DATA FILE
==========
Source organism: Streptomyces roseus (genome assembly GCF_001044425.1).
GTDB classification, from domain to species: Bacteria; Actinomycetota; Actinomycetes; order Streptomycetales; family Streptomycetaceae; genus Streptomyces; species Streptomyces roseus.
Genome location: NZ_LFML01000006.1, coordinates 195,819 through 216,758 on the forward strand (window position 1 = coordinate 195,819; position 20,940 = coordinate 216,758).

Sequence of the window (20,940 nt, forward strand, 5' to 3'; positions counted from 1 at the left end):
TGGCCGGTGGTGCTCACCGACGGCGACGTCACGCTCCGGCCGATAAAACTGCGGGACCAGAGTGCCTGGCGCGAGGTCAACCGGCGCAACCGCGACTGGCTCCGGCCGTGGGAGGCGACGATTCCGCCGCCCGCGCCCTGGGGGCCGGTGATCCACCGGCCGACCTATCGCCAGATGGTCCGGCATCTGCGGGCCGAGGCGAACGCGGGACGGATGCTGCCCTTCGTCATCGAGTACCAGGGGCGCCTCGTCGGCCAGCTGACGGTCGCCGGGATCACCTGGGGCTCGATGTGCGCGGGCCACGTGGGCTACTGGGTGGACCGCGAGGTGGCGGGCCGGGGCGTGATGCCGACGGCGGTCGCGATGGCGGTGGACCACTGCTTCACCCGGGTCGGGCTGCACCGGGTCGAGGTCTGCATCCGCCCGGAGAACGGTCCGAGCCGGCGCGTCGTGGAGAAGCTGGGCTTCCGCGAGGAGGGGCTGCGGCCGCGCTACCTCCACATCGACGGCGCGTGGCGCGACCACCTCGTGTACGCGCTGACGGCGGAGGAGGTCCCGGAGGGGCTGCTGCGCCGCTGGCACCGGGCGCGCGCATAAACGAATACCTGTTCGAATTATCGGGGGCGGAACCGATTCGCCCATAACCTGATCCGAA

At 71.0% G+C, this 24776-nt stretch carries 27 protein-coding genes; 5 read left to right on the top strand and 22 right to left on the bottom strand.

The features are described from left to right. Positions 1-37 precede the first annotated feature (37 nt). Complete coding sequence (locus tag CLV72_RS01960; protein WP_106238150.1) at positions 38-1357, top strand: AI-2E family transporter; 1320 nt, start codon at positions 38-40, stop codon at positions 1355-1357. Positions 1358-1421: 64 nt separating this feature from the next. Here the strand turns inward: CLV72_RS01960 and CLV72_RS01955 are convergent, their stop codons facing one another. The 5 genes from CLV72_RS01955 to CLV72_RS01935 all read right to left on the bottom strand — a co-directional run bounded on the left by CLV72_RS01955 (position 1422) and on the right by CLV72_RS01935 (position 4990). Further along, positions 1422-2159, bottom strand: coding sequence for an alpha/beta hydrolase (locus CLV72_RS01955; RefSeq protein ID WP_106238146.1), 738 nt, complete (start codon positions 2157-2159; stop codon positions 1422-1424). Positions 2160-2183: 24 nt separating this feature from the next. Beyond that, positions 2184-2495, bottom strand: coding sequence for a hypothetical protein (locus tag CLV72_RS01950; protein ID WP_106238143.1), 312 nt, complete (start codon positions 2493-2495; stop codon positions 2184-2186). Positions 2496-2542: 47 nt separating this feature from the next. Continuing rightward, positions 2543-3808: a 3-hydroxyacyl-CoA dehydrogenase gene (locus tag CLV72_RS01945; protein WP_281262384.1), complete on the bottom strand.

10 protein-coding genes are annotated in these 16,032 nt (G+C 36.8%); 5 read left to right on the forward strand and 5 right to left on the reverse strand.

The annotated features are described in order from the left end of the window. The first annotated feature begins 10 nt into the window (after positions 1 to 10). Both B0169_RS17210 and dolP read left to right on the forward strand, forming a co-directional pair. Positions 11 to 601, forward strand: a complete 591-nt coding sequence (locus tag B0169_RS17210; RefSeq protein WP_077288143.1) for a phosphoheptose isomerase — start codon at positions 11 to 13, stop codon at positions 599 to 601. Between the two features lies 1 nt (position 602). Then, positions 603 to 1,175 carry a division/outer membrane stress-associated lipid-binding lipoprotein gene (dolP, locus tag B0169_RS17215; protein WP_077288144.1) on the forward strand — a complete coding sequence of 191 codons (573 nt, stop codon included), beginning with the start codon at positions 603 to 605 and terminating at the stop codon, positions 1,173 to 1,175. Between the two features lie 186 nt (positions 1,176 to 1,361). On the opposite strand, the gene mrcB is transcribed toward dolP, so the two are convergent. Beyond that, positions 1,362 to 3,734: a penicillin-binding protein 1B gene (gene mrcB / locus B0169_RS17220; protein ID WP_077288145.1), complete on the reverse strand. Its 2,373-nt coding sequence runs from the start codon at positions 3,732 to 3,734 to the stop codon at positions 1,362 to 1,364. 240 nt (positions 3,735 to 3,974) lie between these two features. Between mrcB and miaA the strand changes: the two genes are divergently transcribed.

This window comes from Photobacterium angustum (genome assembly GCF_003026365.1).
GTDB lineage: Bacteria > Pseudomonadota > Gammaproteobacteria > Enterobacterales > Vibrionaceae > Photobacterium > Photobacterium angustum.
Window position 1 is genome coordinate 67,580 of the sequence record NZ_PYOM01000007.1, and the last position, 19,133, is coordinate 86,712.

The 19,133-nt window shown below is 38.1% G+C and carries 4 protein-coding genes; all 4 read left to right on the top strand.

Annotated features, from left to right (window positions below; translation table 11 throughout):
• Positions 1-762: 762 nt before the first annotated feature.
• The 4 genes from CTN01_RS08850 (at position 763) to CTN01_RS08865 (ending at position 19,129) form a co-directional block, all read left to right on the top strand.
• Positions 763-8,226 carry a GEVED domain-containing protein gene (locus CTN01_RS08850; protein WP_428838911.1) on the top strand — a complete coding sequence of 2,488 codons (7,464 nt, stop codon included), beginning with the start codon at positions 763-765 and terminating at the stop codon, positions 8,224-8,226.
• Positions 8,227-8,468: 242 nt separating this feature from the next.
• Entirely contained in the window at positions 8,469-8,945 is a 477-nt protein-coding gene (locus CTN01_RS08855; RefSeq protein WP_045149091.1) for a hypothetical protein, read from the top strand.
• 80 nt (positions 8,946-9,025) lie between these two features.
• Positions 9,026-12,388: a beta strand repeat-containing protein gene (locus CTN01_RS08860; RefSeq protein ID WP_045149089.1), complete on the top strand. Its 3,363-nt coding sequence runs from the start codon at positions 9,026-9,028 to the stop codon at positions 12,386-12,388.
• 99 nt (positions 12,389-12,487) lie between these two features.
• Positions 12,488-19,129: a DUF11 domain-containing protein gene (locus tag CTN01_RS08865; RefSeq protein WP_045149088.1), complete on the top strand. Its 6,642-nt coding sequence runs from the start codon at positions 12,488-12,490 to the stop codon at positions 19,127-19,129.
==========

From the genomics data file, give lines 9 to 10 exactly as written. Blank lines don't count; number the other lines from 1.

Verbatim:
The annotated features are described in order from the left end of the window. The first annotated feature begins 10 nt into the window (after positions 1 to 10). Both B0169_RS17210 and dolP read left to right on the forward strand, forming a co-directional pair. Positions 11 to 601, forward strand: a complete 591-nt coding sequence (locus tag B0169_RS17210; RefSeq protein WP_077288143.1) for a phosphoheptose isomerase — start codon at positions 11 to 13, stop codon at positions 599 to 601. Between the two features lies 1 nt (position 602). Then, positions 603 to 1,175 carry a division/outer membrane stress-associated lipid-binding lipoprotein gene (dolP, locus tag B0169_RS17215; protein WP_077288144.1) on the forward strand — a complete coding sequence of 191 codons (573 nt, stop codon included), beginning with the start codon at positions 603 to 605 and terminating at the stop codon, positions 1,173 to 1,175. Between the two features lie 186 nt (positions 1,176 to 1,361). On the opposite strand, the gene mrcB is transcribed toward dolP, so the two are convergent. Beyond that, positions 1,362 to 3,734: a penicillin-binding protein 1B gene (gene mrcB / locus B0169_RS17220; protein ID WP_077288145.1), complete on the reverse strand. Its 2,373-nt coding sequence runs from the start codon at positions 3,732 to 3,734 to the stop codon at positions 1,362 to 1,364. 240 nt (positions 3,735 to 3,974) lie between these two features. Between mrcB and miaA the strand changes: the two genes are divergently transcribed.

This window comes from Photobacterium angustum (genome assembly GCF_003026365.1).